With a handful of New York-based thesps, producers and execs still leery of flying out West, Emmy organizers have opted to go bicoastal this year.
The Academy of Television Arts & Sciences, producer Don Mischer and broadcast partner CBS made the decision to add a New York component to this year’s telecast after a number of nominees and other org members expressed concern about making the trip.
The bulk of the Emmy Awards will still originate from L.A.’s Shrine Auditorium on Oct. 7, but that will now be supplemented with an auxiliary broadcast from NBC’s Studio 6A, where “Late Night With Conan O’Brien” is taped.
Incoming TV academy chairman-CEO Bryce Zabel said a handful of awards would be presented from the “Late Night” stage, where East Coast honorees and Acad members will be able to gather.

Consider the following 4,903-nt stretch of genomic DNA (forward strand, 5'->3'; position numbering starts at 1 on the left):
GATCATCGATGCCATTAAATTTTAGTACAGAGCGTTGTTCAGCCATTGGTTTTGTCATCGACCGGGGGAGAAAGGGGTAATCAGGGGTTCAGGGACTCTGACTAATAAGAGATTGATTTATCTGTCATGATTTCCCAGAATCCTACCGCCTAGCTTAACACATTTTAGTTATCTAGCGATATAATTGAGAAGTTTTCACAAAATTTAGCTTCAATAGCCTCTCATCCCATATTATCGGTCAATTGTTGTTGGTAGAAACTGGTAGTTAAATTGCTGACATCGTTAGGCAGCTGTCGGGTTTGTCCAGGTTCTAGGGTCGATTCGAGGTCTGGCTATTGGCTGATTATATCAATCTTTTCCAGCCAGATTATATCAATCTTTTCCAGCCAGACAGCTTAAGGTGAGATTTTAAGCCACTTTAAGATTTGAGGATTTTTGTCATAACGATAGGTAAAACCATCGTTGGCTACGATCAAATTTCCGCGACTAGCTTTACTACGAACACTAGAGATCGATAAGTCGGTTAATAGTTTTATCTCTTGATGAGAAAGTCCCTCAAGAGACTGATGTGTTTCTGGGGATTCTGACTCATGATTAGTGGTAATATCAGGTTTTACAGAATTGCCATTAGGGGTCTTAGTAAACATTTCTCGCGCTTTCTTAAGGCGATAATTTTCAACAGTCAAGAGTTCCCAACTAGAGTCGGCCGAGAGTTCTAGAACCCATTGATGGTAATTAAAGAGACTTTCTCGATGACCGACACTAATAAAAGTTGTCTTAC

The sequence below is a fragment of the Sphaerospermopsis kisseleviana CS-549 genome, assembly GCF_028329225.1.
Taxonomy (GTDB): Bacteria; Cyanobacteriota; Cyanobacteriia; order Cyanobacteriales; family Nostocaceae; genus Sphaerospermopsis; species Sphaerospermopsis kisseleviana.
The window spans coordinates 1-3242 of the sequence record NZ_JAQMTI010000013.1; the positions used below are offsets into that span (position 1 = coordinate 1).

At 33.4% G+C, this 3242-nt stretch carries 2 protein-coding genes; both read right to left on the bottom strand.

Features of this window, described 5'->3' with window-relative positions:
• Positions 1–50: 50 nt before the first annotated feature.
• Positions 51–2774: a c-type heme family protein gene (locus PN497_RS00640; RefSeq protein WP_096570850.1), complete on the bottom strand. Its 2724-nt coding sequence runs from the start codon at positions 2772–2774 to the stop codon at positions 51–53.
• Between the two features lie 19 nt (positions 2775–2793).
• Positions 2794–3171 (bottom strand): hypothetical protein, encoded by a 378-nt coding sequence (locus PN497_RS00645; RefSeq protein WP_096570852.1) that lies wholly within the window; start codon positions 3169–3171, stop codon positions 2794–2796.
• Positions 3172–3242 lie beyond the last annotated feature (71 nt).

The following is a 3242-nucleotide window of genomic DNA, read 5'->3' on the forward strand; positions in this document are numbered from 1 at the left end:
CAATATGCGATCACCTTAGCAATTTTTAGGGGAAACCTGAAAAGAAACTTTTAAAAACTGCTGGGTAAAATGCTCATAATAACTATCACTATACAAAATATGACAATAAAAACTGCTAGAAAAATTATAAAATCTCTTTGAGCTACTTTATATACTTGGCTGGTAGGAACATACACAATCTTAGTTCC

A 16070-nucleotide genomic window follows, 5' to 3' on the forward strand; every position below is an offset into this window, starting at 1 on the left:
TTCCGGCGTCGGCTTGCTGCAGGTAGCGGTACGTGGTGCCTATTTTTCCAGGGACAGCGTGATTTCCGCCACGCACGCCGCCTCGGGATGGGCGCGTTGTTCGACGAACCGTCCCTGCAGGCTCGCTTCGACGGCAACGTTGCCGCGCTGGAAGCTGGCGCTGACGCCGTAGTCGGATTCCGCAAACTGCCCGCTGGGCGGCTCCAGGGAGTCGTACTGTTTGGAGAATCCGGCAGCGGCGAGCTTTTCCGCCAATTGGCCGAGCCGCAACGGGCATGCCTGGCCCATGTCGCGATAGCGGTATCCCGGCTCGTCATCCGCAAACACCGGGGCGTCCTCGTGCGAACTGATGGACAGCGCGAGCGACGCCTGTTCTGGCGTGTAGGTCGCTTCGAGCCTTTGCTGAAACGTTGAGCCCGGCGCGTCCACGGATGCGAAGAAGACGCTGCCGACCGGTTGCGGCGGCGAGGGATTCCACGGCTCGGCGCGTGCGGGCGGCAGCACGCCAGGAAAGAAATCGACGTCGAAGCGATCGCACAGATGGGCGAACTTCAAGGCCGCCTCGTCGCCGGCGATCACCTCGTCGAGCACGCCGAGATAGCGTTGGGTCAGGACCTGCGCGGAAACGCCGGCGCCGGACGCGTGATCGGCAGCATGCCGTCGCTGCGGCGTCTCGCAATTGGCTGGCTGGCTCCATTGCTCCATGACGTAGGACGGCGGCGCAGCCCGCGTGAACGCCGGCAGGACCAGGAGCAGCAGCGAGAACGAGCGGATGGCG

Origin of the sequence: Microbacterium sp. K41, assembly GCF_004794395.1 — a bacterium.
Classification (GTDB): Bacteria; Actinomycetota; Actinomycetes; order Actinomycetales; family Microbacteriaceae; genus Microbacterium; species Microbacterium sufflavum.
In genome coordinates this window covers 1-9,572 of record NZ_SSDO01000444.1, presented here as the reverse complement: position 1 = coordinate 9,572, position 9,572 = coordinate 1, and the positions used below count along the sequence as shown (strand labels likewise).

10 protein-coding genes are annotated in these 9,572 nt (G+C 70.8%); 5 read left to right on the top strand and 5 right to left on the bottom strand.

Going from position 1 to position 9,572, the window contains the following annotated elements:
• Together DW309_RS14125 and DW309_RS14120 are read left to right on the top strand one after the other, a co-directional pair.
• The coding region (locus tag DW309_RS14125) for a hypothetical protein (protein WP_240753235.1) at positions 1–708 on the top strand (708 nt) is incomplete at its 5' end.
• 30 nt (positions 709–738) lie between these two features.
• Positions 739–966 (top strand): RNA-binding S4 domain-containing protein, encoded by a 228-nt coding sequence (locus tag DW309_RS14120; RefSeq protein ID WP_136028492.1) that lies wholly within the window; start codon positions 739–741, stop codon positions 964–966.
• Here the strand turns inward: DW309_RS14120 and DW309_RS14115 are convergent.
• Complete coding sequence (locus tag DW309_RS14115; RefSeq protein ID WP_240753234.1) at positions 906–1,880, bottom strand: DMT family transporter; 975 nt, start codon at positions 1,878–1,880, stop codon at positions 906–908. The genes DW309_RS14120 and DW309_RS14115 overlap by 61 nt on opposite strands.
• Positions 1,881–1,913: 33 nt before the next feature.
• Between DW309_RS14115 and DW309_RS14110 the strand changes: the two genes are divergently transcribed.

“The decision was made to say, look, nobody who wants to attend should not attend just because they don’t want to leave New York,” he said. “We have satellite technology for that. It’s no big deal — ‘Nightline’ does it every night.”
There’s also plenty of precedent for a split-coast Emmy Awards. From the 1950s until the early 1970s, the telecast originated from both New York and Los Angeles. That practice ended before the TV academy split in two and most New York-based programming (network news, daytime) became the domain of the National Academy of Television Arts & Sciences.
The bicoastal show is the latest Emmy move in the wake of the Sept. 11 terrorist attacks. Zabel said reaction has been mixed to other changes, such as a decision to ask attendees to wear business attire instead of formal wear.
“We’ve realized that no matter what decision you make, half the people will say it’s good and half will say its bad,” he said.
Zabel also said the telecast has finalized its security plans, which he called the tightest in Emmy history.
“We’re very confident that the security measures we put into effect are as good as any place at any venue, including the Oscars,” he said.